Fall 2021 - CMPT 125 D100
Introduction to Computing Science and Programming II (3)
Class Number: 4491
Delivery Method: In Person
Course Times + Location:
Mo 2:30 PM – 4:20 PM
AQ 3181, Burnaby
We 2:30 PM – 3:20 PM
SSCC 9002, Burnaby
Exam Times + Location:
Dec 17, 2021
8:30 AM – 11:30 AM
SSCC 9001, Burnaby
Prerequisites:CMPT 120 with a minimum grade of C-.
A rigorous introduction to computing science and computer programming, suitable for students who already have some background in computing science and programming. Intended for students who will major in computing science or a related program. Topics include: memory management; fundamental algorithms; formally analyzing the running time of algorithms; abstract data types and elementary data structures; object-oriented programming and software design; specification and program correctness; reading and writing files; debugging tools; shell commands. Students with credit for CMPT 126, 129, 135 or CMPT 200 or higher may not take this course for further credit. Quantitative.
This course is a rigorous introduction to computing science, intended primarily for students who have already taken CMPT 120 as an introduction to algorithms and programming. Students will learn fundamental concepts of computing science and basic principles of algorithm design and software development. All case studies will be presented using a C and C++ The co-requisite to this course is CMPT 127, which is a 3-credit lab course. Students who enroll in CMPT 125 will be manually enrolled in CMPT 127. Students are required to take both courses at once, but their grades will be assigned independently of each other. CMPT 127 is a programming-intensive lab, where students are expected to complete approximately 100 assignments (C++ programs) over the course of 12 weeks. Assignments build in difficulty and duration from five minutes to two hours. Roughly 8-12 assignment problems will be posed per week: the first 1-3 of which will be completed with instructors and TAs in mandatory guided labs; the remainder will be completed as independent homework.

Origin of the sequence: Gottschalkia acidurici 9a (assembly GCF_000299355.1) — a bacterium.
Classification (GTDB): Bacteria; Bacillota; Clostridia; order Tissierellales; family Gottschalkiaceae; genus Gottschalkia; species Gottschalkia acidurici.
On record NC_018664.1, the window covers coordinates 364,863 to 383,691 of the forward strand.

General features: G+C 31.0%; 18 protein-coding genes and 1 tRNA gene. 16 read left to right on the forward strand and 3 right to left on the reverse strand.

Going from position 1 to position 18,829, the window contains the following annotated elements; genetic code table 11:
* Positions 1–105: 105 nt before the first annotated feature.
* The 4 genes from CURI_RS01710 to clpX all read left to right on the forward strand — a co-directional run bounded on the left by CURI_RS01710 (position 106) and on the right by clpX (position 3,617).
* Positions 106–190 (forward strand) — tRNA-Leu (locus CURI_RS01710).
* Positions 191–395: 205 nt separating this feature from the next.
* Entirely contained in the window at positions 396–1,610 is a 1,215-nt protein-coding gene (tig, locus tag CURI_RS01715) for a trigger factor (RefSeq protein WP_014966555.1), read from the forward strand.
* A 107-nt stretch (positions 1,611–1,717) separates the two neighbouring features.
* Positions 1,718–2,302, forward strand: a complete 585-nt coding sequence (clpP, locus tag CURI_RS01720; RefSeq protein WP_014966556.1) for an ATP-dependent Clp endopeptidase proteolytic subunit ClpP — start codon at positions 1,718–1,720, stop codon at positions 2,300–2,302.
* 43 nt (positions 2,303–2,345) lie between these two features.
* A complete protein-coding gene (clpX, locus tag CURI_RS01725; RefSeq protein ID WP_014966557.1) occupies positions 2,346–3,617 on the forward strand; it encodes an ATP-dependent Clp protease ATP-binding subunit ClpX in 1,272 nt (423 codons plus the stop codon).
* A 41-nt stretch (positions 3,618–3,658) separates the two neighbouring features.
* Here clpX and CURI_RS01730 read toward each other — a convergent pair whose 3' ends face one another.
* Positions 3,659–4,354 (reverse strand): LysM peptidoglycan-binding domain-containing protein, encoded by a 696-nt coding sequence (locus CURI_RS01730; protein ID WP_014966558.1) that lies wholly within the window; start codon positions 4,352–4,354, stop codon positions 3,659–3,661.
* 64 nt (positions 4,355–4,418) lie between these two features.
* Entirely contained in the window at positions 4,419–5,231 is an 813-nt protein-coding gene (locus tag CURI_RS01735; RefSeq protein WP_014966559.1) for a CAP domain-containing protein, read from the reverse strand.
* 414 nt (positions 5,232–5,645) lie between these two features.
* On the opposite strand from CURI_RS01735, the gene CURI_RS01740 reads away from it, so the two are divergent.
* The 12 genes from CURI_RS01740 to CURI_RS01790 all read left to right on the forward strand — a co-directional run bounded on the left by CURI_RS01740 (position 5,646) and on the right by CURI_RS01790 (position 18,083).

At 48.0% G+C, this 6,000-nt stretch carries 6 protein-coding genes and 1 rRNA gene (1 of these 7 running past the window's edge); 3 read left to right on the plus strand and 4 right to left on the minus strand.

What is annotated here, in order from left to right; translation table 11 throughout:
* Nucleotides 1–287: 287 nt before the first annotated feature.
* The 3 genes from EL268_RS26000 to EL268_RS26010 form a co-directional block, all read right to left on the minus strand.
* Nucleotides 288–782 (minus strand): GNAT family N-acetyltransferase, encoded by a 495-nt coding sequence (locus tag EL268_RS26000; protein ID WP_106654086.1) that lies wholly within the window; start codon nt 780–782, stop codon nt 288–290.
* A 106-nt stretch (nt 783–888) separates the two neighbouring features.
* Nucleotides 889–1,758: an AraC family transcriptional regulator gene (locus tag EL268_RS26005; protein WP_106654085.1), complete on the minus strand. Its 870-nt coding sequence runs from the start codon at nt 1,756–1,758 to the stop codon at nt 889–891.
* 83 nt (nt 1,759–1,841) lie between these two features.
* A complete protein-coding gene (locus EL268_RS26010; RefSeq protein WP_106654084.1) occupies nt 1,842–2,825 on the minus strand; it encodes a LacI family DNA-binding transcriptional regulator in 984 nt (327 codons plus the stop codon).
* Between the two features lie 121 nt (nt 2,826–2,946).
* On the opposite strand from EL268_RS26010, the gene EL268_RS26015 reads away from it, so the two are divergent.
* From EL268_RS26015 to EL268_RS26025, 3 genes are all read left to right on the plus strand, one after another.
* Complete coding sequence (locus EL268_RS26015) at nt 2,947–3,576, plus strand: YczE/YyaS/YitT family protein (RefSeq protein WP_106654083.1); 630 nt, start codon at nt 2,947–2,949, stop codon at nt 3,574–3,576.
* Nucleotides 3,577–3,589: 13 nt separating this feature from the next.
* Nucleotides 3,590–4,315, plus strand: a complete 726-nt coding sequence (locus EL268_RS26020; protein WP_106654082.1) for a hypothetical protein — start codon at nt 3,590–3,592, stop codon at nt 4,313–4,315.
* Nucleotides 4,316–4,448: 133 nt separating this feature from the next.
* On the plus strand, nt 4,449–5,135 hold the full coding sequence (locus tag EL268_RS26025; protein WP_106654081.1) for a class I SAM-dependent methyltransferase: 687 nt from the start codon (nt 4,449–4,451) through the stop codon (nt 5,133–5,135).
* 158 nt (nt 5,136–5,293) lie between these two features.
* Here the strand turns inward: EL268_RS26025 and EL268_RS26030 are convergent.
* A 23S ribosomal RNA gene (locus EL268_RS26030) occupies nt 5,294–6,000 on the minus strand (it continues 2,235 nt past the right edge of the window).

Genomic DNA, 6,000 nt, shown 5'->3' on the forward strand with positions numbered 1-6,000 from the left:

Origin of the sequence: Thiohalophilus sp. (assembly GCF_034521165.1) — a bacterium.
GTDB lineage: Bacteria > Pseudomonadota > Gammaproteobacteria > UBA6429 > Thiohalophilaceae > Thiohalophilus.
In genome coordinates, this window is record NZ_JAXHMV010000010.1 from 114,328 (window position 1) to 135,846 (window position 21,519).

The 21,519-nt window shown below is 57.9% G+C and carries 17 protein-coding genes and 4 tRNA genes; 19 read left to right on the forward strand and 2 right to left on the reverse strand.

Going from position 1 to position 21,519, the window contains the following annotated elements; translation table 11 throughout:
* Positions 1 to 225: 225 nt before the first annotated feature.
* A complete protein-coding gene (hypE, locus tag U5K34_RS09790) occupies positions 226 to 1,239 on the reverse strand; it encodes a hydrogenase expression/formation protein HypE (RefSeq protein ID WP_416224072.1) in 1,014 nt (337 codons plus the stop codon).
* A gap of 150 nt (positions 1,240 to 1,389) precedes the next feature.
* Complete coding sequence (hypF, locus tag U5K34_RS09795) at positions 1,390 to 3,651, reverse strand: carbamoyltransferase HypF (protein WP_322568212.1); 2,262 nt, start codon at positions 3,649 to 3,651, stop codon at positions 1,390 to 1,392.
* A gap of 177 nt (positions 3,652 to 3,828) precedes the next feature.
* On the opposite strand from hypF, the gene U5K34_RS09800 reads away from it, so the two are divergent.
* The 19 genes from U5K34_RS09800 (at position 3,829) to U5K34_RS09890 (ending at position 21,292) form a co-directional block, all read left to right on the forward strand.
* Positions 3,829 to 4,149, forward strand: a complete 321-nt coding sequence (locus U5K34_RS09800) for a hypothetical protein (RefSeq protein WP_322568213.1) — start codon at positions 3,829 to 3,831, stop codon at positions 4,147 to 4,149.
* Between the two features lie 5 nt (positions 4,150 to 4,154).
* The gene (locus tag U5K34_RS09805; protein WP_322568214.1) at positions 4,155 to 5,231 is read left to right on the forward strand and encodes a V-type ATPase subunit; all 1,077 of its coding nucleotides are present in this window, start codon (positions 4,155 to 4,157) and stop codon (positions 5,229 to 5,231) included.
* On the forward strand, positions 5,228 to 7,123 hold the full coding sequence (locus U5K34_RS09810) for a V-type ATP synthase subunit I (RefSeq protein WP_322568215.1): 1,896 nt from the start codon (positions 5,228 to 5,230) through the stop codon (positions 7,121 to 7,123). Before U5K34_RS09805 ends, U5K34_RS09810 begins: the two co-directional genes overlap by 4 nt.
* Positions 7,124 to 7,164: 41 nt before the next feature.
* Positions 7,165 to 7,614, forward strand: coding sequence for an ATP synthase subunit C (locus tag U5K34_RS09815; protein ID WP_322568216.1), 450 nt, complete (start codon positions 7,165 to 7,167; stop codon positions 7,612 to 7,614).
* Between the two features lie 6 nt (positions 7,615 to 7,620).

COURSE-LEVEL EDUCATIONAL GOALS:
- Brief review of elementary programming and problem solving; introduction to C.
- Performance measurements; algorithm design and analysis; asymptotics; fundamental algorithms.
- Encodings of basic types: int, unsigned, float, char, pointer.
- The memory model: addresses, dynamic data types, safe initialization, safe cleanup, and safe arrays.
- Good coding style; defensive coding practices; testing.
- Recursion: simple recursion; recursion on trees; divide and conquer algorithms.
- Reasoning about programs: assertions, invariants, and correctness.
- Abstract data types; information hiding;
- Elementary data structures: stacks, queues, binary trees
- Compound data types; basic object/method design in C++.
To be discussed the first week of classes
Students must attain an overall passing grade on the weighted average of exams in the course in order to obtain a clear pass (C- or better).
ACADEMIC INTEGRITY: YOUR WORK, YOUR SUCCESS
SFU’s Academic Integrity web site http://www.sfu.ca/students/academicintegrity.html is filled with information on what is meant by academic dishonesty, where you can find resources to help with your studies and the consequences of cheating. Check out the site for more information and videos that help explain the issues in plain English.
Each student is responsible for his or her conduct as it affects the University community. Academic dishonesty, in whatever form, is ultimately destructive of the values of the University. Furthermore, it is unfair and discouraging to the majority of students who pursue their studies honestly. Scholarly integrity is required of all members of the University. http://www.sfu.ca/policies/gazette/student/s10-01.html
TEACHING AT SFU IN FALL 2021
Teaching at SFU in fall 2021 will involve primarily in-person instruction, with approximately 70 to 80 per cent of classes in person/on campus, with safety plans in place. Whether your course will be in-person or through remote methods will be clearly identified in the schedule of classes. You will also know at enrollment whether remote course components will be “live” (synchronous) or at your own pace (asynchronous).
Enrolling in a course acknowledges that you are able to attend in whatever format is required. You should not enroll in a course that is in-person if you are not able to return to campus, and should be aware that remote study may entail different modes of learning, interaction with your instructor, and ways of getting feedback on your work than may be the case for in-person classes.
Students with hidden or visible disabilities who may need class or exam accommodations, including in the context of remote learning, are advised to register with the SFU Centre for Accessible Learning (firstname.lastname@example.org or 778-782-3112) as early as possible in order to prepare for the fall 2021 term.